Tutorial: Stream Group Configuration – optimize your streams

Enable smooth interactive streaming for your viewers – everywhere, any time

How to set up stream groups is the second part of our tutorial series, which we share to assist operators and commercial platform providers to deliver excellent interactive streams to their audience. 

What does stream group configuration have to do with this? nanoStream Cloud offers this to make Adaptive Streaming easier; within the dashboard streams can be set up with Adaptive Bitrate Playback in bulk – it is quick and easy. 

Besides making it easier for customers to manage their live transcoded streams with Stream Grouping, we believe uncomplicated access to the passthrough stream and live transcoded streams with different video quality levels is a must.

Step 1 – Check off Adaptive Bitrate Playback & Live Transcoding

Adaptive Streaming is one of the most important topics for the delivery of interactive content and is essential for a high quality, and smooth experience for live streaming interactive content with ultra-low latency, or so called interactive live streaming.

Let me explain by way of example: A viewer is traveling into the city on a bus.  As they do, their cell phone will connect at different speeds, going from 4G to 3G, up to 5G and then back to 4G. If the person is interacting with live content at the time when they hit a low bandwidth spot, the stream will likely buffer, disconnect, or simply not work at all. In terms of a viewer’s experience, there really is nothing worse than getting disconnected.

The answer lies in modern technology: Adaptive Bitrate Playback (ABR) and Live Transcoding are critical features for smooth playback on all devices for all networks and regions. 

At present, most operators are taking a trial-and-error approach when it comes to the settings used for interactive live streams. The best platforms will use adaptive bitrate playback to cope with all different types of network situations. Adaptive bitrate playback handles changing bandwidth; it works by reducing the stream quality, encoding at a lower bitrate based on the available bandwidth. As soon as the bandwidth improves, so does the quality of the stream. This means the viewer experience always remains smooth and seamless, regardless of the device and the quality of internet available at that time.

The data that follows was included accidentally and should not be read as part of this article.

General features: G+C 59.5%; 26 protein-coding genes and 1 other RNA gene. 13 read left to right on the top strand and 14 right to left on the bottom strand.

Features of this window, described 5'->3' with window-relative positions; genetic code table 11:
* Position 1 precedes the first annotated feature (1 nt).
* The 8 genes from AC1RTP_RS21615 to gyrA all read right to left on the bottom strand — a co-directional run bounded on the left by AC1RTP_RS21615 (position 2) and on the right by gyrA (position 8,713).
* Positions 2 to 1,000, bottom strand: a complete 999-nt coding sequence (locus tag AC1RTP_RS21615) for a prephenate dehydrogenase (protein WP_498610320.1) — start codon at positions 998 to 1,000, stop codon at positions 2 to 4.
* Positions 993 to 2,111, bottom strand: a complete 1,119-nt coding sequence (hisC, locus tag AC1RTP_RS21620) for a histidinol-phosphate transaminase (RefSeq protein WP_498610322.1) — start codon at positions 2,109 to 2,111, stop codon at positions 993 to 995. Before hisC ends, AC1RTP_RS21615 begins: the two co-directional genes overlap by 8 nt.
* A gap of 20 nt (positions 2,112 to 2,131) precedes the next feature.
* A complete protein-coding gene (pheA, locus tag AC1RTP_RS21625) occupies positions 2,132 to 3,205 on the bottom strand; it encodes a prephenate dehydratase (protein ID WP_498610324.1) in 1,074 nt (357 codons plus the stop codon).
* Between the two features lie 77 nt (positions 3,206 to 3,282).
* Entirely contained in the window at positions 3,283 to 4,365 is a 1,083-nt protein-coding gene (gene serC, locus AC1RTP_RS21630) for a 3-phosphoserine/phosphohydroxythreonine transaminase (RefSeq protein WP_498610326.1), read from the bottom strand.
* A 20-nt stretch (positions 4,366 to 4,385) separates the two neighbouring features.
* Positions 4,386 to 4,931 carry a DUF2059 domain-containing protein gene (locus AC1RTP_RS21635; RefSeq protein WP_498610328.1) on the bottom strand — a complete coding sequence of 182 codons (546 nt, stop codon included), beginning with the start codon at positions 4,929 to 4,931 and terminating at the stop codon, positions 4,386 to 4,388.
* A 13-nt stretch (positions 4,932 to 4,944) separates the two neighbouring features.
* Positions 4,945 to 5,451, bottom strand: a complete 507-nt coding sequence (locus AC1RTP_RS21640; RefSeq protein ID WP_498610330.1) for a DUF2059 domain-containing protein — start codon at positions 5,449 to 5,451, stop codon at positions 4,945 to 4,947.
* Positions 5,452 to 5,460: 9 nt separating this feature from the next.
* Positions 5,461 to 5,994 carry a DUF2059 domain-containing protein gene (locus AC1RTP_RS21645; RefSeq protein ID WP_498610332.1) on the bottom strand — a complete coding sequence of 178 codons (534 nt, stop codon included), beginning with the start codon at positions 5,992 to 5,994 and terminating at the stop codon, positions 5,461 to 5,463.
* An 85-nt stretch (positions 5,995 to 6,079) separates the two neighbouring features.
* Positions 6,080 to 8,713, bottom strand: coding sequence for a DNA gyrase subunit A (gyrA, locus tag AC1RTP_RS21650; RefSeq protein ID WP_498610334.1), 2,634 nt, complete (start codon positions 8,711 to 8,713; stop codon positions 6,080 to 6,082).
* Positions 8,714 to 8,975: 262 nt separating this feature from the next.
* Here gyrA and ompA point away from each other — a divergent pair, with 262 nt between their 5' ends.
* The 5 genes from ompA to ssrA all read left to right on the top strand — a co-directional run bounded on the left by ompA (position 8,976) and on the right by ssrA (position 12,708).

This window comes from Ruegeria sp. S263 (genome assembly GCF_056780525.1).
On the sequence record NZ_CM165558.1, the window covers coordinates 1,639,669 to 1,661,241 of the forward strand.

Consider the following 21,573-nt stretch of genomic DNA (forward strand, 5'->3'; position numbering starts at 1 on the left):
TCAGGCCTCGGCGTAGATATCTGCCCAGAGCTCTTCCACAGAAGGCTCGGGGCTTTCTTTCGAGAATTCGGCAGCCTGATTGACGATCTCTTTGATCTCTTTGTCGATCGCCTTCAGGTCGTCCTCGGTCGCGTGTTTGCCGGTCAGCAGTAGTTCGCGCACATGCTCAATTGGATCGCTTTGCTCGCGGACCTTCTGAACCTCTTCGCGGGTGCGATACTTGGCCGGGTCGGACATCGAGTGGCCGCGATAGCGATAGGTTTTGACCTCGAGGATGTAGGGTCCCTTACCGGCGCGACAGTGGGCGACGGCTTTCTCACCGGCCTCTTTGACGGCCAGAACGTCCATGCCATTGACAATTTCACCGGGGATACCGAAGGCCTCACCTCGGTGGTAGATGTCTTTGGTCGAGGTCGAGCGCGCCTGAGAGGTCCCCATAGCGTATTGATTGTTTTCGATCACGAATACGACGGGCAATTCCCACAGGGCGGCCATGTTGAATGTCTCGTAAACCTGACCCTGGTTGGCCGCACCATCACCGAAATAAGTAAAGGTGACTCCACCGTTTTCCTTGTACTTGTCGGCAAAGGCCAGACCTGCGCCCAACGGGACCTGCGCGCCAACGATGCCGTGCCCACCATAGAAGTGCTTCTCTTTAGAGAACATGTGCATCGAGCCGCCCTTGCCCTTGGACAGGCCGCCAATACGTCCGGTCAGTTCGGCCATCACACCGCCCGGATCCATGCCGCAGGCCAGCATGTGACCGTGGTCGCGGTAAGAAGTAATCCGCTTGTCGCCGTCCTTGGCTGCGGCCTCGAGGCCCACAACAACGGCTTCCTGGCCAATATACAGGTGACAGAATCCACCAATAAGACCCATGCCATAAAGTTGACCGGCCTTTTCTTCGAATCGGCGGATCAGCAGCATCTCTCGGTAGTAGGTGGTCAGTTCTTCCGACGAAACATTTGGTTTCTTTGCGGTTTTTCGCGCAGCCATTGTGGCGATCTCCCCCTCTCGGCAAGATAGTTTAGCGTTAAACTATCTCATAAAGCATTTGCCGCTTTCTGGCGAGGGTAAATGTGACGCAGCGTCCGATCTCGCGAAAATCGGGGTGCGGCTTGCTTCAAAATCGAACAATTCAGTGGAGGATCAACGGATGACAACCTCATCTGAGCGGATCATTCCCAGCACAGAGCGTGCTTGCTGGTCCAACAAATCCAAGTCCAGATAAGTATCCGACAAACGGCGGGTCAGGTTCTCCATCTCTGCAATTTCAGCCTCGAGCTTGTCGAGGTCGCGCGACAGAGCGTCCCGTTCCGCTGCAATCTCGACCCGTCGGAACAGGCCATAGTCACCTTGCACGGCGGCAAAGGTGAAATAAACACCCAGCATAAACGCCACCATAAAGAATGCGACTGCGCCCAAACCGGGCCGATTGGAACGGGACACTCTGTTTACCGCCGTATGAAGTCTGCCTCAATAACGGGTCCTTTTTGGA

More detailed information about Adaptive Bitrate Streaming with nanoStream Cloud can be found in our documentation: Live Transcoding and Adaptive Bitrate Playback

Step 2 – Reach anyone, anywhere, at any time

How do you create a consistent stream for all of your users to access at any given time? Let us take a look at the ingest: If you send a high quality stream let’s say 1080p to nanoStream Cloud, you would choose different renditions (720p/540p/360p). According to that, the best suitable quality will be chosen to reach anyone at any given time via all network conditions. 

However, to leverage any bandwidth on a global scale 24/7/365, the live streaming workflow must be paired with a powerful and reliable Content Delivery Network (CDN).

Our global set-up reaches viewers worldwide with more than sixty datacenters in seven geo locations and over 1,000 Servers to make live content available even in remote locations. 

A resilient network with improved automatic failover based on a multi-cloud approach is what it takes to do that 24/7/365 with flying colours: nanoStream Cloud is at 100% uptime as of today – find out more about our reliable CDN in our documentation.

Step 3 – Tie in all features to tackle the bigger picture

Streaming with ultra-low latency successfully does not end here. To stay competitive with ultra-low latency streaming we believe a 360 degree approach is what takes it up with the whole live streaming workflow. Taking affiliated factors into consideration is how to achieve the best Quality of Service and Quality of Experience:

To understand the bigger picture of the live streaming workflow with its challenges and necessity for end-to-end control we recommend this webinar: Streaming Media Latency How low should you go.

 

Please reach out to our team for further information or any questions:

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